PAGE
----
We’re used to interacting with our smart phones and Apple iPads* using touch. Yet, when we use a desktop or a notebook, we typically use a keyboard or mouse. With touch capability becoming available in more and more Ultrabook devices, Intel undertook a research program to better understand if and how people might use touch capabilities in more traditional, notebook form-factor devices.
To spoil the ending, the results were positive—very positive, in fact. Users who were presented with a way to interact with their computers via touch, keyboard, and mouse found it an extremely natural and fluid way of working. One user described it using the Italian word simpatico—literally, that her computer was in tune with her and sympathetic to her demands.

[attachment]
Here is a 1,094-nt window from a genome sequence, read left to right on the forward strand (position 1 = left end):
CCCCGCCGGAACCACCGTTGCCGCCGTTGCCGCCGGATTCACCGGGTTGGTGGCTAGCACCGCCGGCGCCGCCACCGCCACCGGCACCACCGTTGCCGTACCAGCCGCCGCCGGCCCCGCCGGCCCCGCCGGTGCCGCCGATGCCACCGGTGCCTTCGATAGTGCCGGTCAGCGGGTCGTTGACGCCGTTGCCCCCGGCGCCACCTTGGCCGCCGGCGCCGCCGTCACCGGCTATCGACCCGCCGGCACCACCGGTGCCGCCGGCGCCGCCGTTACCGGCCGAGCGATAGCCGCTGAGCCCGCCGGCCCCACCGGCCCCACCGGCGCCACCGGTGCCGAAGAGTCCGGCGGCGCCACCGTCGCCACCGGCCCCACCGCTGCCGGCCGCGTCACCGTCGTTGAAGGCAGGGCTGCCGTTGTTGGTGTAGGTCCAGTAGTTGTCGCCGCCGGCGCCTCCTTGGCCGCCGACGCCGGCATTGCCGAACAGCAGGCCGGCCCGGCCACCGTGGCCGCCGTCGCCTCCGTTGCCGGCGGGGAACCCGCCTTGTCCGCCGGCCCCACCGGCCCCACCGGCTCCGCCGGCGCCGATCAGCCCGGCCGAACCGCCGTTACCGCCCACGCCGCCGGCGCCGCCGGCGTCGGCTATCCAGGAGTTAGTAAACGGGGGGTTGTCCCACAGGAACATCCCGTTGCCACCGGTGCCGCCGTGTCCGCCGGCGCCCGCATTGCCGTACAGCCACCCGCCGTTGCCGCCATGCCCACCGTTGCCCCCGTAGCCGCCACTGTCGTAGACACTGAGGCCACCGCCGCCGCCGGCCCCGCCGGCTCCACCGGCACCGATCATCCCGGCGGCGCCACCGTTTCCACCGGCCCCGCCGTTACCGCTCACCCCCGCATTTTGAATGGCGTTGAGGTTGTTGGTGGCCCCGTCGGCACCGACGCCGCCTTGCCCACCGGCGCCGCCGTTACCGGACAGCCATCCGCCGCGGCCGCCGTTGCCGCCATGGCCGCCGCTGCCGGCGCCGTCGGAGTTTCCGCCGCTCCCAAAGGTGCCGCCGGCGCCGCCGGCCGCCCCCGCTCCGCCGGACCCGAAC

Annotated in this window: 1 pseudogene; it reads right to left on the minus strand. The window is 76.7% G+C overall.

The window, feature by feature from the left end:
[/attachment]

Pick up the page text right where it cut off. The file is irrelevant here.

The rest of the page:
Let’s look at the research Intel’s team undertook, and then at how we can bring the lessons learned from that information forward into our applications.
Scoping the Problem
It’s easy enough to be dazzled by the appeal of developing applications for smart phones or ...